The SCFSKP2 complex is composed by RBX1, CUL1, SKP1, and the F-box protein SKP2 [177,178]. Cell-free extract assays revealed that SKP2 binds to phosphorylated p27 at the C-terminal domain, while the lack of that phosphorylation totally abolished the interaction. Immunodepletion of CUL1, SKP1, or SKP2 abolished p27 degradation [176]. Unlike any other SCF substrate, p27 ubiquitination requires the accessory protein CKS1, which appears to be necessary to bridge between p27 and SCFSKP2. The N-terminal portion of p27 packs with SKP2, a central Glu185 side chain inserts between SKP2 and CKS1 and the C-terminal portion containing the phosphorylated Thr187 binds to CKS1 [198]. Further, cyclin A-CDK2 complexes facilitate the recruitment of p27 to the SCFSKP2-CKS1 stimulating p27 ubiquitination [181,199,200]. Cyclin A interacts with SKP2 while CKS1 does with CDK2 and both interactions are essential, as disruption of any of them abolished p27 ubiquitination [200,201,202].
MYC induces p27 proteasomal degradation through the upregulation of the SCFSKP2 complex. This is achieved as several components of this complex have been reported to be MYC-target genes: CUL1, CKS1, and SKP2 [179,203,204]. While CKS1 is indirectly induced by MYC, most likely through other transcription factors regulated by MYC and involved in CKS1 transcriptional regulation [203], CUL1 and SKP2 have been described to be direct-MYC target genes. Activation of MYC-ER by 4-hydroxy-tamoxifen resulted in increased mRNA levels of CUL1 and SKP2, even in the absence of de novo protein synthesis. Both contain canonical E-boxes within their core promote and have been reported to be essential for MYC-transcriptional regulation of these genes [179,204]. Depletion of any of the three (CUL1, CKS1, and SKP2) lead to increased p27 protein levels and arrested proliferation, and MYC was unable to counteract it. Besides, overexpression of CUL1 or CKS1 in null MYC cells, which reduced p27 levels within the cells, and siRNA mediated depletion of p27, restored MYC’s wild type phenotype leading to normal proliferation rates. Thus, the SCFSKP2 complex is essential for MYC’s activity as a pro-proliferative transcription factor, by means of reducing p27 levels to allow cell-cycle progression. Altogether, it brings to light that MYC plays a critical role in the regulation of p27 degradation via proteasome through the combination of different regulatory mechanisms.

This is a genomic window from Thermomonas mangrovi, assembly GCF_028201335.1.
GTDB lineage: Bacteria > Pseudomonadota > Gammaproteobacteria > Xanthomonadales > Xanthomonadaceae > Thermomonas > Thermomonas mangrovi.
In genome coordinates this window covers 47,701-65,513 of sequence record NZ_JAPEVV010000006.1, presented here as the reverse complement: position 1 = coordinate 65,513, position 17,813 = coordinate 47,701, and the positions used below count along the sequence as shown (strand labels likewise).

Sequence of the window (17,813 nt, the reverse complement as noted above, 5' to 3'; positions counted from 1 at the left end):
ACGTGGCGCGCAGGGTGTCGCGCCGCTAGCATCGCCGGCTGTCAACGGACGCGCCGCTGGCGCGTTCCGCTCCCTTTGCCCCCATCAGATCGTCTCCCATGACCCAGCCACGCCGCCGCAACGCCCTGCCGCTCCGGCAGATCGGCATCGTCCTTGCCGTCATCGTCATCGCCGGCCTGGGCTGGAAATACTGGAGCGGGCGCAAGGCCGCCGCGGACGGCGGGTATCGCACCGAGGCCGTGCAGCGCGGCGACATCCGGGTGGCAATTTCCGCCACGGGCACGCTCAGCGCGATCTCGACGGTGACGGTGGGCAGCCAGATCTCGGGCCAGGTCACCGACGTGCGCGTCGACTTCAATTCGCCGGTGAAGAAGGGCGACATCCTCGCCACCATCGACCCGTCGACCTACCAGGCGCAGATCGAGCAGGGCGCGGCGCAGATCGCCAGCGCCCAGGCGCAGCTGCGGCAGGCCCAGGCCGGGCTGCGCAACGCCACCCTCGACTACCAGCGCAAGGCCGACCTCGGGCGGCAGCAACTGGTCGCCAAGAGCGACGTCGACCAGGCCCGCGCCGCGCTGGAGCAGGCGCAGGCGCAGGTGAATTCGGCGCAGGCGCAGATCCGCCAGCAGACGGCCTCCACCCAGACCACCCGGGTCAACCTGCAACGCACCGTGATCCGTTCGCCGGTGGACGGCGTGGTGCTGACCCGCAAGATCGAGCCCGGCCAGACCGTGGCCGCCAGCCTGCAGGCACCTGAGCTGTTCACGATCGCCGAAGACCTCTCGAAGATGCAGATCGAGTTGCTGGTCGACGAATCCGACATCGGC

5. MYC-Mediated Synthetic Lethality and the Cell Cycle

MYC would be a good target for therapy. First, MYC deregulation occurs frequently in human cancer. Second, MYC addiction has been shown in several models so that inactivation or depletion of MYC leads to tumor regression [205,206,207]. The oncogene addiction is defined as the phenomenon by which some tumors exhibit a dependence on a single oncogenic protein or pathway for sustaining growth and proliferation [208].
Third, whole-body inactivation of MYC in mouse models by expression of a dominant negative MYC form (Omomyc, a peptide that interferes with MYC-MAX interaction [209]) only provokes mild side effects. This suggest that pharmacological inhibition of MYC could likely be implemented without major side effects [210,211]. However, to date no anti-MYC drugs have reached the clinical use. Like other transcription factors, MYC has the reputation of a non-druggable target. Despite that, several approaches have targeted MYC. Inhibitors of bromodomain BRD4 protein (JQ1, OTX15 and derivatives) that repress MYC expression [212,213] (Figure 6a) have been tested in clinical assays in lymphoma, but the drug is not specific for MYC but also represses other genes which transcription is dependent on BRD4 [214].
Several molecules have been described to bind MYC and impair its function. Most of these molecules interrupt the MYC-MAX interaction (Figure 6b), as the peptide Omomyc does [215]. Most of these compounds, i.e., 10058-F4 and 10074-G5, were discovered using a two-hybrid system [216]. These inhibitors are specific for MYC and have been broadly used in preclinical studies, but they have not reached the clinical use due to its low potency and to its rapid degradation [217].